Microbial Ecology and Environmental Microbiology

The term "microbial ecology"is now used in a general way to describe the presence and contributions of microorganisms, through their activities, to the places where they are found. Students of microbiology should be aware that much of the information on microbial presence and contributions to soils, waters, and associations with plants, now described by this term, would have been considered as "environmental microbiology" in the past. Thomas D. Brock, the discoverer of Thermus aquaticus, which is known the world over as the source of Taq polymerase for the polymerase chain reaction (PCR), has given a definition of microbial ecology that may be useful: "Microbial ecology is the study of the behavior and activities of microorganisms in their natural environments." The important operator in this sentence is their environment instead of the environment. To emphasize this point, Brock has noted that "microbes are small; their environments also are small." In these small environments or "microenvironments," other kinds of microorganisms (and macroorganisms) often also are present, a critical point that was emphasized by Sergei Winogradsky in 1947.

Environmental microbiology, in comparison, relates primarily to all-over microbial processes that occur in a soil, water, or food, as examples. It is not concerned with the particular "microenvironment" where the microorganisms actually are functioning, but with the broader-scale effects of microbial presence and activities. One can study these microbially mediated processes and their possible global impacts at the scale of "environmental microbiology" without knowing about the specific microenvironment (and the organisms functioning there) where these processes actually take place. However, it is critical to be aware that microbes function in their localized environments and affect ecosystems at greater scales, including causing global-level effects. In the last decades the term "microbial ecology" largely has lost its original meaning, and recently the statement has been made that "microbial ecology has become a 'catch-all' term." As you read various textbooks and scientific papers, possible differences between "microbial ecology" and "environmental microbiology" should be kept in mind.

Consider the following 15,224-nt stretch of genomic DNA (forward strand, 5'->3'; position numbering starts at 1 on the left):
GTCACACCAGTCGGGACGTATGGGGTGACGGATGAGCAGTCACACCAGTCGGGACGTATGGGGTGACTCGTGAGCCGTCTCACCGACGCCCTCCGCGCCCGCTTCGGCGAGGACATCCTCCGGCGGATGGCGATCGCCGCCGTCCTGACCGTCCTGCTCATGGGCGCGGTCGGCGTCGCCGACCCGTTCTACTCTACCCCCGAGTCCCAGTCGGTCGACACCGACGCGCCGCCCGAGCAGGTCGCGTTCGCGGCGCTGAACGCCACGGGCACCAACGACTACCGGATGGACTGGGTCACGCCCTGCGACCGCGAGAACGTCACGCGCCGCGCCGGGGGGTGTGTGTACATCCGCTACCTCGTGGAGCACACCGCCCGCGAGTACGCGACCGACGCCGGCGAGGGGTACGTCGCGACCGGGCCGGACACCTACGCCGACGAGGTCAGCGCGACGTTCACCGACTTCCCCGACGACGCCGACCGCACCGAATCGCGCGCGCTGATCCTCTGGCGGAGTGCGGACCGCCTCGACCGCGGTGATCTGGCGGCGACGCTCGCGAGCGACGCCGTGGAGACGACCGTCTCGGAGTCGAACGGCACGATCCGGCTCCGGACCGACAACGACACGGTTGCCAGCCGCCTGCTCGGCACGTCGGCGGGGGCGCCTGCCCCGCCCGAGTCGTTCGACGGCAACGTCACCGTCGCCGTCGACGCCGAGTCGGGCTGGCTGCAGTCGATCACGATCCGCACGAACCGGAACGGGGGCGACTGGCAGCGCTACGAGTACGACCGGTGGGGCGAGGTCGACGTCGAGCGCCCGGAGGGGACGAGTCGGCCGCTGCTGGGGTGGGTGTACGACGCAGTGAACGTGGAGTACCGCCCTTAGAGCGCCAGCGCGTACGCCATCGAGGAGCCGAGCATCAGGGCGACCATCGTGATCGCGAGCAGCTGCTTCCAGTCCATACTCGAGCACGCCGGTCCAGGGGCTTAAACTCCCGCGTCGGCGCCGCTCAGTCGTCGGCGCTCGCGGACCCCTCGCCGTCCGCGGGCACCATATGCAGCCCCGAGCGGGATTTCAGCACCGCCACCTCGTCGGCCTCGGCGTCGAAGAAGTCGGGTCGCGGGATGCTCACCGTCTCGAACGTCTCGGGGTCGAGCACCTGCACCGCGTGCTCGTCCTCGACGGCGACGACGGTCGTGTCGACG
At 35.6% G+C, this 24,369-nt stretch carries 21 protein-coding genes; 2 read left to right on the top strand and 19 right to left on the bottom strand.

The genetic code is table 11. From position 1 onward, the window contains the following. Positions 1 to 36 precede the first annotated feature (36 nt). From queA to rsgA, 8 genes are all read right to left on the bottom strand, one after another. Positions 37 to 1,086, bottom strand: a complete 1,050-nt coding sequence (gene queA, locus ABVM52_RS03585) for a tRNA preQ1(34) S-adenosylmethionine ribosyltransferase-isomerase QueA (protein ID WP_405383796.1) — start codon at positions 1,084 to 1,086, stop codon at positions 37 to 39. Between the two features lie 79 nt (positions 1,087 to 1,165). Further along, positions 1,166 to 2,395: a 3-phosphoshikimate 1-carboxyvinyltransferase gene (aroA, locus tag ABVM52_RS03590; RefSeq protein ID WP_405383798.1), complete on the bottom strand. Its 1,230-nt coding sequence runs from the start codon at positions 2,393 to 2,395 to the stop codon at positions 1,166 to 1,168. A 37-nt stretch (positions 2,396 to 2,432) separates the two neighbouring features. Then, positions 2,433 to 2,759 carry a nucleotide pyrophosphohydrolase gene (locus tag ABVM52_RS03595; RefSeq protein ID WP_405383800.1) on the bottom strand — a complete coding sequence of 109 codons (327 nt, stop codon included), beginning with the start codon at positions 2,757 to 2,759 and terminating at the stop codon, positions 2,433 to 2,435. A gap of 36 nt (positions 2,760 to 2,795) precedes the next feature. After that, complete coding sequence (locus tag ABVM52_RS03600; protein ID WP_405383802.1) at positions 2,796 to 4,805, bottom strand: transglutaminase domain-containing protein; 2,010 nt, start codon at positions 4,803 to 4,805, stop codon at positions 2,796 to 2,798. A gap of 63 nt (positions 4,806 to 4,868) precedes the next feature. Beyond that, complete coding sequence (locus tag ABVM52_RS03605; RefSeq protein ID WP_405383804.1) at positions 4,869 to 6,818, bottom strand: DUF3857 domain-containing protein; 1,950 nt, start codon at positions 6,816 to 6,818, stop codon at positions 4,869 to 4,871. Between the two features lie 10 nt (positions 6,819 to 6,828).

These physical associations can be intermittent and cyclic or permanent. Examples of intermittent and cyclic associations of microorganisms with plants and marine animals are shown in table 28.1. Important human diseases, including listeriosis, malaria, leptospirosis, legionellosis, and vaginosis also involve such intermittent and cyclic symbioses. These diseases will be discussed in chapters 39 and 40. Interesting permanent relationships also occur between bacteria and animals, as shown in table 28.2. Hosts include squid, leeches, aphids, nematodes, and mollusks. In each of these cases, an important characteristic of the host animal is conferred by the permanent bacterial symbiont.

Although it is possible to observe microorganisms in these varied physical associations with other organisms, the fact that there is some type of physical contact provides no information on the types of interactions that might be occurring. These interactions can be positive (mutualism, protocooperation, and

Table 28.1 Intermittent and Cyclical Symbioses of Microorganisms with Plants and Marine Animals

Symbiosis

Host

Cyclical Symbiont

Plant-bacterial

Marine animals

Gunnera

(tropical angiosperm) Azolla (rice paddy fern) Phaseolus (bean) Ardisia (angiosperm) Coral coelenterates

Luminous fish Squid

Nostoc (cyanobacterium)

Anabaena (cyanobacterium) Rhizobium (N2 fixer) Protobacterium

Symbiodinium (dinomastigote)

Vibrio, Photobacterium Photobacterium fischerei

Adapted from L. Margulis and M. J. Chapman. 1998. Endosymbioses: Cyclical and permanent in evolution. Trends in Microbiology 6(9):342-46, tables 1, 2, and 3.

Table 28.2 Examples of Permanent Bacterial-Animal Symbioses and the Characteristics Contributed by the Bacterium to the Symbiosis

Animal Host

Symbiont

Symbiont Contribution

Sepiolid squid (Euprymna scolopes) Medicinal leech (Hirudo medicinalis) Aphid (Schizaphis graminum) Nematode worm (Heterorhabditis spp.) Shipworm mollusk (Lyrodus pedicellatus)

Luminous bacterium

Enteric bacterium (Aeromonas veronii)

Bacterium (Buchnera aphidicola)

Luminous bacterium (Photorhabdus luminescens)

Gill cell bacterium

Luminescence (Vibrio fisheri)

Blood digestion

Amino acid synthesis

Predation and antibiotic synthesis

Cellulose digestion and nitrogen fixation

Source: From E. G. Ruby, 1999. Ecology of a benign "infection": Colonization of the squid luminous organ by Vibrio fischeri. In Microbial ecology and infectious disease, E. Rosenberg, editor, American Society for Microbiology, Washington, D.C., 217-31, table 1.

Prescott-Harley-Klein: I VIII. Ecology and I 28. Microorganism I I © The McGraw-Hill

Microbiology, Fifth Edition Symbiosis Interactions and Microbial Companies, 2002

Ecology

598 Chapter 28 Microorganism Interactions and Microbial Ecology

Figure 28.1 Microbial Interactions. Basic characteristics of positive (+) and negative (—) interactions that can occur between different organisms.

Interaction quality

Interaction type

Interaction example

Positive

Mutualism

Obligatory

Obligatory

Negative

Predation

Prey

Predator f

Predator

Prey

Parasitism

Parasite

f

\

°

Host

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